Madame de Flahaut, who was deep in the secrets of the government, chiefly through her intimacy with the Bishop of Autun, was also the confidante of Morris in his plans for the public benefit. “This morning I go by appointment to see Madame de Flahaut. She is at her toilette with her dentist. Show her a list of the Committee of the Finances and take her opinion of some characters; finally, I tell her that I have a project respecting them in which she must participate and must aid in the execution of. She gives me reason to expect that M. de Montesquiou will be Minister of the Marine, and that in such case good things may be done. We shall see. At the club I hear a sketch of Necker’s propositions to the States. They appear to me strange. However, no judgment can be formed till we have the details.”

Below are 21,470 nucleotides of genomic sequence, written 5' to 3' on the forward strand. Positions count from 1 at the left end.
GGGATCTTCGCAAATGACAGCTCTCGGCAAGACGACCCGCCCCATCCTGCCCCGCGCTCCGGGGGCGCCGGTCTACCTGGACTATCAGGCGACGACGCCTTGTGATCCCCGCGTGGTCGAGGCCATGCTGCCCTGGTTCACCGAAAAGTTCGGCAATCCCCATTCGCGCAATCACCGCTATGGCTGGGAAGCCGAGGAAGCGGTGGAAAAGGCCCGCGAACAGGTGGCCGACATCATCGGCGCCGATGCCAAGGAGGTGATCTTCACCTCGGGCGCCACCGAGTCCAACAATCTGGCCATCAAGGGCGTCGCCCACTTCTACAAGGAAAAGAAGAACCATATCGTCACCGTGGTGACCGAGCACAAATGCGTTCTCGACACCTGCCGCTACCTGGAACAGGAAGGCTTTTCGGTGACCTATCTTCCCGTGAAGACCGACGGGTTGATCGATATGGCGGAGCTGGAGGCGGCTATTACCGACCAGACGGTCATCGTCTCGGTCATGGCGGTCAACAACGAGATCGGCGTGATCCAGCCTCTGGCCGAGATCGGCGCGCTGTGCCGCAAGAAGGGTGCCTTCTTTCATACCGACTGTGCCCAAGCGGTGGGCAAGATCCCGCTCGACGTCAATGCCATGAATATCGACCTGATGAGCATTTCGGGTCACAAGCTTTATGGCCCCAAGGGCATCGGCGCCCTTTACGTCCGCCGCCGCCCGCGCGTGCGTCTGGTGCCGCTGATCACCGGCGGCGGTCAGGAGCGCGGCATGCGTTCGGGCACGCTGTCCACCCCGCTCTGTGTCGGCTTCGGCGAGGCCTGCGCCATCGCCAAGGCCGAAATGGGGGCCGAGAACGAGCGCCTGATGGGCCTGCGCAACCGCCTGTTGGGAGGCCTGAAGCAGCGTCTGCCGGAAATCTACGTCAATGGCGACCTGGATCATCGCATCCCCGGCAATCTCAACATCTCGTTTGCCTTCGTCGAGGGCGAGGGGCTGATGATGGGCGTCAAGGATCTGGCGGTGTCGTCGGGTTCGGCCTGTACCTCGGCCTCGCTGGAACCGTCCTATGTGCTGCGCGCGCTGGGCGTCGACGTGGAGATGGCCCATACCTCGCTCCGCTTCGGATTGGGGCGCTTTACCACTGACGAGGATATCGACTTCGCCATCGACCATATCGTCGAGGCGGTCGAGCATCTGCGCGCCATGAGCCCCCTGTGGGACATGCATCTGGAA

“Madame de Flahaut has the latest news from Versailles to-day [September 25th]. She says that Necker has made a wretched discourse filled with self-applause; that the Marquis de Montmorin will to-morrow report from the Committee of Finance upon his propositions, and therein will detail his own plan; asks if I will go, as in that case she will procure me a ticket, and for Monday also, when the Bishop d’Autun is to report from the Committee on the Constitution. I agree to both propositions. She has conveyed to Montesquiou an expression of mine, which by the manner of relating is turned into an elegant compliment. She says he was well pleased, and that if he is brought into the ministry I may boldly visit him with the certainty of a good reception; that if he is Minister of the Marine we may do valuable business, in which, as in other objects where she may be useful, she is to participate. At noon take her to the convent to visit her religieuse, and am to call for her again at four. In the mean time I go to see the Marquis de la Billarderie, the brother of the Comte de Flahaut, to tell him how turtle is to be dressed; but we fall on the subject of politics and the question about the tortue is postponed ad inferendum. Going back to my hotel I am delayed by militia, who are going, or have been, to church to obtain a blessing on their banners. Later I visit Madame de Chastellux, and excuse myself for not drinking tea with her. She tells me that the Duke of Orleans is plunging himself into debts and difficulties to support the present faction’s temper, and that the Duchess will demand an appropriation of the revenue to her separate use. The sum fixed on by her is half a million. Many compliments from M. Lafayette; he has not placed Madame de Chastellux’s protégé, and she is extremely vexed. This conduct, which flows from the same source with those things which have brought him up, very naturally tends to bring him down. After a drive with Madame de Flahaut and two young ladies to the Bois de Boulogne, I go to the opera, according to my promise, and arrive toward the close of the piece at the loge of Madame Lavoisier. The dancing after the opera is prodigiously fine. Vestris* and Gardell, who are upon the stage together, are both wonderful; Gardell is second only because Vestris is first. Go to the arsenal and take tea with Madame Lavoisier en attendant le retour de monsieur, who is at the Hôtel de Ville. Monsieur comes in and tells us of the obstination of the bakers. This corporation threatens the municipality of Paris with a discontinuance of their occupation, unless a confrère justly confined is released. Thus the new authority is already trampled on.”